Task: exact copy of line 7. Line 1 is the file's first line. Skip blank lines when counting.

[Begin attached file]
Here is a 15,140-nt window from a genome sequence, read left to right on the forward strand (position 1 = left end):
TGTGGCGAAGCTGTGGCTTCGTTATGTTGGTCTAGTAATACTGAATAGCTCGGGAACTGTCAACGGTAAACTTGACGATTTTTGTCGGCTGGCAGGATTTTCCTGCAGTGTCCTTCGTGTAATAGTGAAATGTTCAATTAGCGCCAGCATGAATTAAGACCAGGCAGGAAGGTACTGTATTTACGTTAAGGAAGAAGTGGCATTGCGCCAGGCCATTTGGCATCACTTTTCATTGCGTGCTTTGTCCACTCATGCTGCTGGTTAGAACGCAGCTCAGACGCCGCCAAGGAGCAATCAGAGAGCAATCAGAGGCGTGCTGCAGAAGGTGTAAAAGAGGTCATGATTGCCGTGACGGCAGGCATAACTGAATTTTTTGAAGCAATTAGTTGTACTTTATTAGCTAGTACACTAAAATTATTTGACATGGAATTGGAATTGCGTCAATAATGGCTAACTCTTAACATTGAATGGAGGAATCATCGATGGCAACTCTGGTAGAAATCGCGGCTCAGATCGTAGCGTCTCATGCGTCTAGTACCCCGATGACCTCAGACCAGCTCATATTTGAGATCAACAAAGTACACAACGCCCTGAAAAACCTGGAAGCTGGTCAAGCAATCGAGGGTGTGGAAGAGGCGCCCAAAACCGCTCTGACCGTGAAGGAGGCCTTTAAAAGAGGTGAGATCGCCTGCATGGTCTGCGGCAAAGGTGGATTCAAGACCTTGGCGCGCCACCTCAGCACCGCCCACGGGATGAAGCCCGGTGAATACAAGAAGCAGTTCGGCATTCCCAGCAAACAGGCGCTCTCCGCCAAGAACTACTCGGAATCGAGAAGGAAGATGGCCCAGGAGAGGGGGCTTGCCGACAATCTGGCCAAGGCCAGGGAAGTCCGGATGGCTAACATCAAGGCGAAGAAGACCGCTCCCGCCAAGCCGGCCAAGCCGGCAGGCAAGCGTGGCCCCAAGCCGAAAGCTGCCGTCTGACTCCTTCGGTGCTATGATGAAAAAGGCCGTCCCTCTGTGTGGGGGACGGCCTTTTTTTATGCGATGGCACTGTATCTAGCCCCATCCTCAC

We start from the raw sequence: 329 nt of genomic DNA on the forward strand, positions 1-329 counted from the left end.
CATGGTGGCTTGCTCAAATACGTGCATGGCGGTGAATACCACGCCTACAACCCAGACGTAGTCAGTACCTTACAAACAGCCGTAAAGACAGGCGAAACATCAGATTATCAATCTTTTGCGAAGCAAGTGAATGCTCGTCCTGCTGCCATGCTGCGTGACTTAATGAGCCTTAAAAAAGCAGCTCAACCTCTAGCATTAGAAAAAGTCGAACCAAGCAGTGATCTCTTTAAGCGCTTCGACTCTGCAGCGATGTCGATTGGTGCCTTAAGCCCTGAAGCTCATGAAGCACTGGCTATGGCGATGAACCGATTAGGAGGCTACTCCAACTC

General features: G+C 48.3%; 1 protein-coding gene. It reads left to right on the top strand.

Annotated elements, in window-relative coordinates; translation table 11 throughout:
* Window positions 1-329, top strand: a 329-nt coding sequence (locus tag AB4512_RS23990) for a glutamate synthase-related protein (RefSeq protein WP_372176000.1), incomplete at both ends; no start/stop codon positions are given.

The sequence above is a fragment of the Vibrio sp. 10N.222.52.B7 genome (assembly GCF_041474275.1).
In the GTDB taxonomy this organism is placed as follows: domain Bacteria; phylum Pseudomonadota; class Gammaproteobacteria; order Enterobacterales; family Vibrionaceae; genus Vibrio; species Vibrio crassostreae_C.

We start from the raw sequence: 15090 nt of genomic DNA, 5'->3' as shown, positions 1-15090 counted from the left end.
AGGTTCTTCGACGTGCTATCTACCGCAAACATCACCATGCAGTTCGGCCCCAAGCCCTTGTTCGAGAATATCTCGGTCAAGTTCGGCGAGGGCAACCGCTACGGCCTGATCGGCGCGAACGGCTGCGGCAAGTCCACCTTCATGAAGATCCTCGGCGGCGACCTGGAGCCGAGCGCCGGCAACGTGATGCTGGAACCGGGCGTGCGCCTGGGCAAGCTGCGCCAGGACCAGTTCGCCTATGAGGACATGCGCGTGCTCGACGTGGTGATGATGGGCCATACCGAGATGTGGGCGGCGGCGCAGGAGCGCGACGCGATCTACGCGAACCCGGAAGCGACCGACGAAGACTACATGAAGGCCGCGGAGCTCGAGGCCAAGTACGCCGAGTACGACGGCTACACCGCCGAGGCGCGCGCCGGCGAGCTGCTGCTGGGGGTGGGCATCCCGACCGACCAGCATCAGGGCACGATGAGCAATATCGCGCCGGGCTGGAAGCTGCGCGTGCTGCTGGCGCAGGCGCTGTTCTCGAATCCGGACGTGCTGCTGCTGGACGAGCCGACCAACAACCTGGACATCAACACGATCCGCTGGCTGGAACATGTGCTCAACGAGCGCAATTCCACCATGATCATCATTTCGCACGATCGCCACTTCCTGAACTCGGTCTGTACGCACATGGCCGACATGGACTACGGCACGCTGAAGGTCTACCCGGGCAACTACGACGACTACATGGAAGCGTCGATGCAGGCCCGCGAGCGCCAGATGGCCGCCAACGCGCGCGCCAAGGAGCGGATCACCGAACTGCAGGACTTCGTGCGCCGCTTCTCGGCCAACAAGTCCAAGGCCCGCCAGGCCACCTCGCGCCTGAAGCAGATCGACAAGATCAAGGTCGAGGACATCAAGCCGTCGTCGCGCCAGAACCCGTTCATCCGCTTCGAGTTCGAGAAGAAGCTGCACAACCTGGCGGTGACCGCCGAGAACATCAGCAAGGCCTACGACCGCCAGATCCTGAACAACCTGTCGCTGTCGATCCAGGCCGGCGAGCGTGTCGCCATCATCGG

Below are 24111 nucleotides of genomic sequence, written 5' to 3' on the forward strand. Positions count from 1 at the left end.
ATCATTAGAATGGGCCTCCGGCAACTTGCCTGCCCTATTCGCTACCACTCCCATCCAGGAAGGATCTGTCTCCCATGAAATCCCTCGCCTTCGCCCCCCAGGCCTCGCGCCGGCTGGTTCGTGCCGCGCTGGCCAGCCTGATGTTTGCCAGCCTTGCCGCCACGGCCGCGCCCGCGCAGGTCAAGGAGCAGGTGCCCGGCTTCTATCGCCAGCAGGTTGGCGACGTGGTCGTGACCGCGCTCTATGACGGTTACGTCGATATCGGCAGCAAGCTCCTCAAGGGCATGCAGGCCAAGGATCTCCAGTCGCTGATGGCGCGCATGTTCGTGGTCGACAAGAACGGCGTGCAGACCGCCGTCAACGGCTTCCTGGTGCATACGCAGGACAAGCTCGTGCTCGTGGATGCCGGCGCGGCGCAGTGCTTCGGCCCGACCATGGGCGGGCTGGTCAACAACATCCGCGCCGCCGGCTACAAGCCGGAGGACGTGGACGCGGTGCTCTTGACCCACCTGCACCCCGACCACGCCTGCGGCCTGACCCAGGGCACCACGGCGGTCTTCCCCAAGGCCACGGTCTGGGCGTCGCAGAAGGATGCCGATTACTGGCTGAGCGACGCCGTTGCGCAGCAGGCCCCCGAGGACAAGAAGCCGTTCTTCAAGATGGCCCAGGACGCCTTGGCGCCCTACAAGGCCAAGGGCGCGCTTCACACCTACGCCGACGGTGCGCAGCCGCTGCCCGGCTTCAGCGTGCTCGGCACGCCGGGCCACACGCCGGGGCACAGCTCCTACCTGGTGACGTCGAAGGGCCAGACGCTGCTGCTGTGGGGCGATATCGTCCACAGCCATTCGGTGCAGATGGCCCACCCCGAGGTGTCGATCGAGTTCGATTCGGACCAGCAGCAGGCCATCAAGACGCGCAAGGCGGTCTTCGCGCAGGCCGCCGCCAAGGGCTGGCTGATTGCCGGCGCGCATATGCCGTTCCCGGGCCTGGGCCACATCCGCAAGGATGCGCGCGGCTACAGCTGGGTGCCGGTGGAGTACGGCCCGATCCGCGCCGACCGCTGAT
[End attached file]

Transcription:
* Window positions 1-329, top strand: a 329-nt coding sequence (locus tag AB4512_RS23990) for a glutamate synthase-related protein (RefSeq protein WP_372176000.1), incomplete at both ends; no start/stop codon positions are given.